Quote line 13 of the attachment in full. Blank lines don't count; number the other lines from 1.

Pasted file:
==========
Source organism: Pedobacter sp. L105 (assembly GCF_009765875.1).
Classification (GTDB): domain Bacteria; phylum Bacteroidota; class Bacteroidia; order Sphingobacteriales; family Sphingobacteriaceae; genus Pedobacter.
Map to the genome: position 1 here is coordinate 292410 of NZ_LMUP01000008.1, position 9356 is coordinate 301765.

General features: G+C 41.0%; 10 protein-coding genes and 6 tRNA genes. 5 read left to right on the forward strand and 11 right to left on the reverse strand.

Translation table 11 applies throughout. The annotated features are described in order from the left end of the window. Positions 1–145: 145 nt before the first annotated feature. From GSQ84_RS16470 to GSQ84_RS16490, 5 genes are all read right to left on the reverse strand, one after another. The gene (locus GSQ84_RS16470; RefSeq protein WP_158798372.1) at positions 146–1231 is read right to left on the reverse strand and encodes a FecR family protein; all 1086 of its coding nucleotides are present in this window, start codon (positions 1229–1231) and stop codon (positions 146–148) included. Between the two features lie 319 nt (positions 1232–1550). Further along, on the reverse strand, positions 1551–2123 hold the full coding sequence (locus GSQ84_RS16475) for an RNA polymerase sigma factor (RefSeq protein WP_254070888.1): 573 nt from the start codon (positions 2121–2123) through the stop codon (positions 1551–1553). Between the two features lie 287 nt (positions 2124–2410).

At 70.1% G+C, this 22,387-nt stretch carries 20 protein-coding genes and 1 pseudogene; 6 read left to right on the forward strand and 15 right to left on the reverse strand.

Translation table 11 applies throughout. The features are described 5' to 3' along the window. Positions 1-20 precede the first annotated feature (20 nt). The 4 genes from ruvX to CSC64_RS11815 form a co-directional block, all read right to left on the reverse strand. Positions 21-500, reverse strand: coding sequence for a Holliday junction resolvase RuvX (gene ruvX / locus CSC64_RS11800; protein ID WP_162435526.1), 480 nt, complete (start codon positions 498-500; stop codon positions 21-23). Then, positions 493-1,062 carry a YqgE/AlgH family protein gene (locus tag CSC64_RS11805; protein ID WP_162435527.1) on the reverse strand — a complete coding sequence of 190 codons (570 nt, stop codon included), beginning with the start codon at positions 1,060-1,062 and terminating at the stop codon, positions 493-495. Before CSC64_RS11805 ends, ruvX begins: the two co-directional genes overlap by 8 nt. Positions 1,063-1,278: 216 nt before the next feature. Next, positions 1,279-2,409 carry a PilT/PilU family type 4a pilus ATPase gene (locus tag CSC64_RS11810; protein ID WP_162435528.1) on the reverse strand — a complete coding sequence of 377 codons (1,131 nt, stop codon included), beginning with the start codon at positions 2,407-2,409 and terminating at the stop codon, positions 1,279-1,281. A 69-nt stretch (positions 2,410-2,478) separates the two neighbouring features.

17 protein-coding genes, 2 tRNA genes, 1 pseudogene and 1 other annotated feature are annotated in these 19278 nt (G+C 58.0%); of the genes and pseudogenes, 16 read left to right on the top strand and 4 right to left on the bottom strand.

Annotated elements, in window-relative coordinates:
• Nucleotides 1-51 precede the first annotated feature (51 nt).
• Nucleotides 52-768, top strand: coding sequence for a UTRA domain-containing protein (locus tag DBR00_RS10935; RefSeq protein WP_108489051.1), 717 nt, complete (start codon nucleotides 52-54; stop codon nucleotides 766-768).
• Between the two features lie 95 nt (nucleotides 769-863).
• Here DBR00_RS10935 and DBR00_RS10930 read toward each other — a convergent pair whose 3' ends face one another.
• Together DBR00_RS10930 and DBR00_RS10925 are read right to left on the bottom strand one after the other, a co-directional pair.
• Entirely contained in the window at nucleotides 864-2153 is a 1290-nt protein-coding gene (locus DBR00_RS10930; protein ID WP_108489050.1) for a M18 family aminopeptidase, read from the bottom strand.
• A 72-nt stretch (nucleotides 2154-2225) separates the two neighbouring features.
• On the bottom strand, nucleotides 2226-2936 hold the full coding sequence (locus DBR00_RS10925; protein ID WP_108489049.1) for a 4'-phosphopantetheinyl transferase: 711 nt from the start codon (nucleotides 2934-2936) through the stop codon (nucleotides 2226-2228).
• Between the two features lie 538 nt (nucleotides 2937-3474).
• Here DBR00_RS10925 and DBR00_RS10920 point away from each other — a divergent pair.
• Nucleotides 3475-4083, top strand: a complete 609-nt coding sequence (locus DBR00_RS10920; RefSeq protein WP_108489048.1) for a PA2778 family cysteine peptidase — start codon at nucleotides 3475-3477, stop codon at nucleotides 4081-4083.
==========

• Here DBR00_RS10935 and DBR00_RS10930 read toward each other — a convergent pair whose 3' ends face one another.